• Fuel type: The only fuel considered for deep-sea vessels which don’t contain a carbon molecule.
  • Properties: Liquefies at -33°c. At ambient pressure. Energy density c.30% of conventional marine fuel.
  • Uptake by industry: At this time, ammonia remains at a conceptual stage. First, “ammonia-ready” engines will likely be available around 2024.
  • Green credentials: Ammonia can be produced via two different carbon-neutral avenues: from natural gas with carbon capture and sequestration through electrolysis from renewable electricity. Both types have the potential to reduce CO2 emissions by close to 100.
  • Negatives: Ammonia fuelled engines may require significant pilot fuel. Ammonia has the potential for emissions of N2O. The resolution of this problem is crucial for the environmental credibility of ammonia.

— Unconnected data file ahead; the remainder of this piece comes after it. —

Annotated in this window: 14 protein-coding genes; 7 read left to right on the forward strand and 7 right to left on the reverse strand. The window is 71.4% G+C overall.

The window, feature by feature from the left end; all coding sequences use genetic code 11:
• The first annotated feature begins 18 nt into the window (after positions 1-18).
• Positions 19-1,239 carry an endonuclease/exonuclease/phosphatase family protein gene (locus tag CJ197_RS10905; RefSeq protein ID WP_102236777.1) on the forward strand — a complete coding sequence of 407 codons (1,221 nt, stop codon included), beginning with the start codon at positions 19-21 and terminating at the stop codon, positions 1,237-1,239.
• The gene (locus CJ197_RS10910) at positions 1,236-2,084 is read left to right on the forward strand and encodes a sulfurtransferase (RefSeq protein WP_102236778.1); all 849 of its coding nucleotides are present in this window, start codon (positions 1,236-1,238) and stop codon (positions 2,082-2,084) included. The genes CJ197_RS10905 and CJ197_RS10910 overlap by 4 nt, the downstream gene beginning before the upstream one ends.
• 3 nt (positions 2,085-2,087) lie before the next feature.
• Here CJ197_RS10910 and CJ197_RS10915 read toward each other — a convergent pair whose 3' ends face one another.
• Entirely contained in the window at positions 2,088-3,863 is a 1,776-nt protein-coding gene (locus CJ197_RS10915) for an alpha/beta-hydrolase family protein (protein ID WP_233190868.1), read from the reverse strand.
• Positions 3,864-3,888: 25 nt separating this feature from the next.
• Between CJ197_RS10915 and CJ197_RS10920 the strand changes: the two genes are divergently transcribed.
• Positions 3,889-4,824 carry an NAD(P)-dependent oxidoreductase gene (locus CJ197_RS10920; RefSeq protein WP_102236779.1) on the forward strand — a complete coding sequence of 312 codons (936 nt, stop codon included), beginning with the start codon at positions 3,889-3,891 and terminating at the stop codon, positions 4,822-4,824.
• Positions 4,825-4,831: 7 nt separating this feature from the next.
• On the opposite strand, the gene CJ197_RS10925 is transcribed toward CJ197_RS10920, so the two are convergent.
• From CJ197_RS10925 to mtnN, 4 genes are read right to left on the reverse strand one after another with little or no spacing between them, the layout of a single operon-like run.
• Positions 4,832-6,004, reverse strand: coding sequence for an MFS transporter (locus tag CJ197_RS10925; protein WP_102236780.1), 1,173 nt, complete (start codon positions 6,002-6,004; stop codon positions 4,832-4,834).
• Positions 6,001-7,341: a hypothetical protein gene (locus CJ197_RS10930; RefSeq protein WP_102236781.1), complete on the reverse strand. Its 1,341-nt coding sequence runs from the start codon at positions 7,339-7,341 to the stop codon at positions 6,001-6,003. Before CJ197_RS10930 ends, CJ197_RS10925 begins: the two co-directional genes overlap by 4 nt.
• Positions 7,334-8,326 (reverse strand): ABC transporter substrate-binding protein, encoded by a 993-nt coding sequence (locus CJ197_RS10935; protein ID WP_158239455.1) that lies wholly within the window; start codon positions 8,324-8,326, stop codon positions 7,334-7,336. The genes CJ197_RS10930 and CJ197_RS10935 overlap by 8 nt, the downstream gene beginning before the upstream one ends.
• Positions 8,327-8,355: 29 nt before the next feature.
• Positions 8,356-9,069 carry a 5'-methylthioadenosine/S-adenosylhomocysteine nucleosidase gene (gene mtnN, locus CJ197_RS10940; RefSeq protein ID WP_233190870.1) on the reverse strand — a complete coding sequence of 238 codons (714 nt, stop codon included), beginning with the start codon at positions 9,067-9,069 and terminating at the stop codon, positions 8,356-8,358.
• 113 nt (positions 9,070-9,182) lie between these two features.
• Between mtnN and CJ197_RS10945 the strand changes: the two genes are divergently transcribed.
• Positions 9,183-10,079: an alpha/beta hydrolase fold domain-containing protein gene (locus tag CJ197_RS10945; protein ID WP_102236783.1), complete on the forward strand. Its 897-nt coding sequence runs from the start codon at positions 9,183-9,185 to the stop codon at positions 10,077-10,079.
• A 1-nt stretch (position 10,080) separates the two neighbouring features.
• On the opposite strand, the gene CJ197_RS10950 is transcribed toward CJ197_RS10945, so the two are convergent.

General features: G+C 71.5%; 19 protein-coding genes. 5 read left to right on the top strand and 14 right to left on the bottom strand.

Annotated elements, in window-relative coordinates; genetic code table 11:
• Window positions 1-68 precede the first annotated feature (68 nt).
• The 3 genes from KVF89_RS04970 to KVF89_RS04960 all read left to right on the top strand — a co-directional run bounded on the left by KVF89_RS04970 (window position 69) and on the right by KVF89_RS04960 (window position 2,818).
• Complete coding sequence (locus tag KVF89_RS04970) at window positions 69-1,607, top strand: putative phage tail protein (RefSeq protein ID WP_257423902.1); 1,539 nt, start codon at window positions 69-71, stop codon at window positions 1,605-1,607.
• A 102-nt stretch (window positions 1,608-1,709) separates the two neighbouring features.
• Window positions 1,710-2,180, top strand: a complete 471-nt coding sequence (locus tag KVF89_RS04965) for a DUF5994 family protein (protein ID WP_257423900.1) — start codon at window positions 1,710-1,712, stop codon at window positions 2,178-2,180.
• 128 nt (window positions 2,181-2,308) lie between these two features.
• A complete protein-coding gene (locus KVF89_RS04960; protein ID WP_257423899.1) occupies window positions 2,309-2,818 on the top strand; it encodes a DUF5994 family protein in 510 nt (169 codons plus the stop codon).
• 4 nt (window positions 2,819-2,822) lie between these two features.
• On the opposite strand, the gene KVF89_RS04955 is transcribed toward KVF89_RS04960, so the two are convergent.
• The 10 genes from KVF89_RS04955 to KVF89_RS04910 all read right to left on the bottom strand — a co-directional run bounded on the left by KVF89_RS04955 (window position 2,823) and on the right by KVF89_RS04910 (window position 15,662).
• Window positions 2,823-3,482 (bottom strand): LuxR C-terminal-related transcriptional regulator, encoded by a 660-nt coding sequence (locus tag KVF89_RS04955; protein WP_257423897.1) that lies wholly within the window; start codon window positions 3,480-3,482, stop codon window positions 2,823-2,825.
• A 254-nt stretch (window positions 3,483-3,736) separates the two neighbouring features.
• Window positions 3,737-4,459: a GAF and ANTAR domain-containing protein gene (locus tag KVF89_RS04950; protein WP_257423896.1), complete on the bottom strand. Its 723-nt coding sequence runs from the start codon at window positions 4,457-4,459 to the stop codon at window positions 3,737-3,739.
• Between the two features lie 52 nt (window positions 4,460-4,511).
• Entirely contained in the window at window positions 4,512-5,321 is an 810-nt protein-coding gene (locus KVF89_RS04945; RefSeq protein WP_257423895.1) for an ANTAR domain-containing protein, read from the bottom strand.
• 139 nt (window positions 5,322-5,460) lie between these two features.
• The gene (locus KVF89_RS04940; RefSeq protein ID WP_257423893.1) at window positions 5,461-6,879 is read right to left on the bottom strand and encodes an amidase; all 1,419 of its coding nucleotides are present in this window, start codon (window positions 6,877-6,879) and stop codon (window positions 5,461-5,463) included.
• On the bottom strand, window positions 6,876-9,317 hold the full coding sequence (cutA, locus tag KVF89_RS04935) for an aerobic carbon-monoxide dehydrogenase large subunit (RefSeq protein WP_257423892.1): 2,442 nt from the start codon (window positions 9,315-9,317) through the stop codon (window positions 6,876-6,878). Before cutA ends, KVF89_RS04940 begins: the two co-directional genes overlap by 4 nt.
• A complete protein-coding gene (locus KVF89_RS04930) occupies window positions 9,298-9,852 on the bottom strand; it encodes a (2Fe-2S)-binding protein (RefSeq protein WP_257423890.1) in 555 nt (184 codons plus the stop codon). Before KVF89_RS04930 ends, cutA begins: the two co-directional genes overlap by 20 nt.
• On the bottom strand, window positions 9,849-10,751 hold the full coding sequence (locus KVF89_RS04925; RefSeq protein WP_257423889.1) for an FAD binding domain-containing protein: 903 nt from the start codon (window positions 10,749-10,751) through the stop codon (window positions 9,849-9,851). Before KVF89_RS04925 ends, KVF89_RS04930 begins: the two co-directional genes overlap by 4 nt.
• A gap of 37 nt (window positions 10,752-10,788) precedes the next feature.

• CO2 saving: Both types can potentially reduce CO2 emissions by nearly 100.
  • Safety considerations: Ammonia is highly toxic and highly corrosive. Exposure to even small quantities of ammonia can result in life-changing injuries or even death
  • Availability: Green and Blue ammonia are virtually non-existent products today. However, both fuels’ supplies will likely develop in the coming years in USGC, NW Europe, the Middle East, and Oceania within the next decade.
  • Price: Green ammonia is likely to price at a significant premium to conventional fuels for some time (c.1.5-2x).

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Weekly Spotlight on Biofuel Readiness

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